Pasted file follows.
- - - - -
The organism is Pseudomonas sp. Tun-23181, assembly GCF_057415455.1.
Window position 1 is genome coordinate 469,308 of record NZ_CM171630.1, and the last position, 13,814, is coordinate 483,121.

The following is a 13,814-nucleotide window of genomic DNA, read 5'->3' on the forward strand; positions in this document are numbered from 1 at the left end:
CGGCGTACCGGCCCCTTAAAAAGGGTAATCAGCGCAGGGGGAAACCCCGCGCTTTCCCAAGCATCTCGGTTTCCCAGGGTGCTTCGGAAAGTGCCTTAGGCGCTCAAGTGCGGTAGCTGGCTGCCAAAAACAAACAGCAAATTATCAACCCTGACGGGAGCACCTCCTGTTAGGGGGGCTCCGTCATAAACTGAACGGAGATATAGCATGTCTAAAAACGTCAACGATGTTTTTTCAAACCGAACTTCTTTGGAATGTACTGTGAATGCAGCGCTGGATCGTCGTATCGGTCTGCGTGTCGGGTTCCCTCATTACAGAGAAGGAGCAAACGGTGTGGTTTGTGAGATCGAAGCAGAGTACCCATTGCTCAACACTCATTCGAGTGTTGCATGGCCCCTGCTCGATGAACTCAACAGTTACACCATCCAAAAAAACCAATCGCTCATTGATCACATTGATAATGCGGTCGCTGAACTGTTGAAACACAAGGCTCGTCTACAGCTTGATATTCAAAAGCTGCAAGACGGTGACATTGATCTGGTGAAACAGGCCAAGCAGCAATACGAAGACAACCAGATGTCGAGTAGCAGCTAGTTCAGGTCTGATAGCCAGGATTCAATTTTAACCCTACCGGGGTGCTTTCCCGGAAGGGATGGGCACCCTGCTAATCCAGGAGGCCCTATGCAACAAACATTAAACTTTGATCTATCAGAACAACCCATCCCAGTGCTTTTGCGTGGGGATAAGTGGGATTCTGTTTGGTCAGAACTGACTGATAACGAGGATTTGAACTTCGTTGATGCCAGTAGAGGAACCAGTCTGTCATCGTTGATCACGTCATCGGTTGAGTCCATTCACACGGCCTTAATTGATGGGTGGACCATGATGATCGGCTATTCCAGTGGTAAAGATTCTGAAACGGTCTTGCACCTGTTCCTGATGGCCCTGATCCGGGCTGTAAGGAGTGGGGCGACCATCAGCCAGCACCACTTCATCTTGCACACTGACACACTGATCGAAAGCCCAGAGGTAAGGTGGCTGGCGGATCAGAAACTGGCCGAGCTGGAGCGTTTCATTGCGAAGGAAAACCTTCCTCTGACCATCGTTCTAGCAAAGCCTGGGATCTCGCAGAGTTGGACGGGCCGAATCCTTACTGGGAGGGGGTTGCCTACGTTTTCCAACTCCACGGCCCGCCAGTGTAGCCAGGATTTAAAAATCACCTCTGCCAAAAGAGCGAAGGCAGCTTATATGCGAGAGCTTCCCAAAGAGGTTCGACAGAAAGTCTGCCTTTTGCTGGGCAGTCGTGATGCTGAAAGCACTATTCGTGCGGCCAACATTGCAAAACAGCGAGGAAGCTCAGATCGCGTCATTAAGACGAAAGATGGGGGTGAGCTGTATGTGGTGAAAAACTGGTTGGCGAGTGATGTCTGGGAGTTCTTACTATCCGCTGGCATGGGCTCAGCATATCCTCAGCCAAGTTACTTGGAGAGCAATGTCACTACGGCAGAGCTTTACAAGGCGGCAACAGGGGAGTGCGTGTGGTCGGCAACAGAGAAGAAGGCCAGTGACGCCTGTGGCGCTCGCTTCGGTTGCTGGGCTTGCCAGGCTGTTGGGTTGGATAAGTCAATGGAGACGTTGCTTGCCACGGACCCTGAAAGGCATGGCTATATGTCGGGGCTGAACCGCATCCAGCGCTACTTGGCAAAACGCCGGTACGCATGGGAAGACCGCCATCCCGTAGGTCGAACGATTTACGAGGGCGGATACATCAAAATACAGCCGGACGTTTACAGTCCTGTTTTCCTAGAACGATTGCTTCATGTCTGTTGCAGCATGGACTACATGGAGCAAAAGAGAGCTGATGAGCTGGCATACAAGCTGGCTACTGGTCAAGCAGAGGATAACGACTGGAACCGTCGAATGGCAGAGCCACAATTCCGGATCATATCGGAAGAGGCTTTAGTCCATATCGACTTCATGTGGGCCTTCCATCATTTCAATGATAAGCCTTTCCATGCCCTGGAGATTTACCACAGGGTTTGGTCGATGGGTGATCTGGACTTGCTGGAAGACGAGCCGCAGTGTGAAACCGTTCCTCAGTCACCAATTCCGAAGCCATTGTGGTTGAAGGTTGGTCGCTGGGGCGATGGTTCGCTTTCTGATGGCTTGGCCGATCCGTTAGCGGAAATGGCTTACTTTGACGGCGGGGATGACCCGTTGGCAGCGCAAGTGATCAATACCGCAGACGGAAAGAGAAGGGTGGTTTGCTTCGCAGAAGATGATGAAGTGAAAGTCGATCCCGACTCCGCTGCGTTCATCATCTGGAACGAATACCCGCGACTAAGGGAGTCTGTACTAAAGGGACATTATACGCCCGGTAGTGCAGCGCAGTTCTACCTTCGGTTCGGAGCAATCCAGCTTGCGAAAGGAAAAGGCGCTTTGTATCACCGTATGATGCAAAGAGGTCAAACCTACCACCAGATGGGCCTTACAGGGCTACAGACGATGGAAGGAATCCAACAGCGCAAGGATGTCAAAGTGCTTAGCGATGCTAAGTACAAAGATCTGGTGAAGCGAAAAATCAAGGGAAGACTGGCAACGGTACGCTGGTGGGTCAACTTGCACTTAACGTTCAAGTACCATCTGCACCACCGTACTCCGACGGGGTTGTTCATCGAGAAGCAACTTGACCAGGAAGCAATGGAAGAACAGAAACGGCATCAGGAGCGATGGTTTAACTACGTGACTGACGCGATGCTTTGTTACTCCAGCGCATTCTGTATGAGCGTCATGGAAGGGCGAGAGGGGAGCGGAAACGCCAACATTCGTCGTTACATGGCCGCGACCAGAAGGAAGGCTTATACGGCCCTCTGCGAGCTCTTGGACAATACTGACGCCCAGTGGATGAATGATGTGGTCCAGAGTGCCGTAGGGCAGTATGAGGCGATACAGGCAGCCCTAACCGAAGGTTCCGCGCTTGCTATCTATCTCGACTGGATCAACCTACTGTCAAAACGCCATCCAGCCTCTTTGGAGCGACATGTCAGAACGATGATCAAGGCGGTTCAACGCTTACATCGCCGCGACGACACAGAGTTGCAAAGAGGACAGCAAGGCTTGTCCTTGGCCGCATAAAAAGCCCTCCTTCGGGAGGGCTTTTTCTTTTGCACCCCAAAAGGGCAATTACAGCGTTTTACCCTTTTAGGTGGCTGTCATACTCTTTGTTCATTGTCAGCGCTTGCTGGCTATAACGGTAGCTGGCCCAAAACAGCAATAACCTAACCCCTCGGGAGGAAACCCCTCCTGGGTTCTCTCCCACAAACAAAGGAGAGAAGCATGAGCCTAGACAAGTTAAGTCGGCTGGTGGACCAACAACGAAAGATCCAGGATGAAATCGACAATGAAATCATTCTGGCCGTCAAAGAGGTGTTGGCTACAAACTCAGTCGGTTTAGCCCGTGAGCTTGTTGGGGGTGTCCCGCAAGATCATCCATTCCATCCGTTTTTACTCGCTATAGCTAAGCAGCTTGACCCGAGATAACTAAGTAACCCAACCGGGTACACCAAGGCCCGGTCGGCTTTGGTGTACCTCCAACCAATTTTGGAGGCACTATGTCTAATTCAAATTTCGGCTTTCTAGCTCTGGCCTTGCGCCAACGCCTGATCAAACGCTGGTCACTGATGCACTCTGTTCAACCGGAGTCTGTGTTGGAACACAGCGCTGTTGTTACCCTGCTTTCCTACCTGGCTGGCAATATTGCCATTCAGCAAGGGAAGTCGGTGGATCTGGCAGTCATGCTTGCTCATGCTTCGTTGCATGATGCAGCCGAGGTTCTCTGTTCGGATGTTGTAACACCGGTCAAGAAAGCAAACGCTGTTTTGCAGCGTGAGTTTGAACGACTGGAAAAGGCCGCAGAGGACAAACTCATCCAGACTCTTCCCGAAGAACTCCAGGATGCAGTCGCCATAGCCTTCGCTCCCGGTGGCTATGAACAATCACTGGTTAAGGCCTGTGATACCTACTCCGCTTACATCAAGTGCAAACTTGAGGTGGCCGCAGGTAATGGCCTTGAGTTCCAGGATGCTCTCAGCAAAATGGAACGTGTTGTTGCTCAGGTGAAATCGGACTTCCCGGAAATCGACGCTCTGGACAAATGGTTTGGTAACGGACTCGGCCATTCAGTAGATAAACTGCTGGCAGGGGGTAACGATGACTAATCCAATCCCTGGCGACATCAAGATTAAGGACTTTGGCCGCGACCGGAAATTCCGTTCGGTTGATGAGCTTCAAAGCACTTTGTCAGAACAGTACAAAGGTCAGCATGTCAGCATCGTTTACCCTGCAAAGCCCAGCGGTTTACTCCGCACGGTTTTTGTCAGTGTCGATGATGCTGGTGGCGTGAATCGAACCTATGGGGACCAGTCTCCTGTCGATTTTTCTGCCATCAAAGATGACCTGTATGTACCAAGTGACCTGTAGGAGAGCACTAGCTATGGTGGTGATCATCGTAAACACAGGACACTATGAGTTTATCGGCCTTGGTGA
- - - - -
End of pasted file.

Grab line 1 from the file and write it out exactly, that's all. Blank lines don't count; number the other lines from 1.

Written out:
The organism is Pseudomonas sp. Tun-23181, assembly GCF_057415455.1.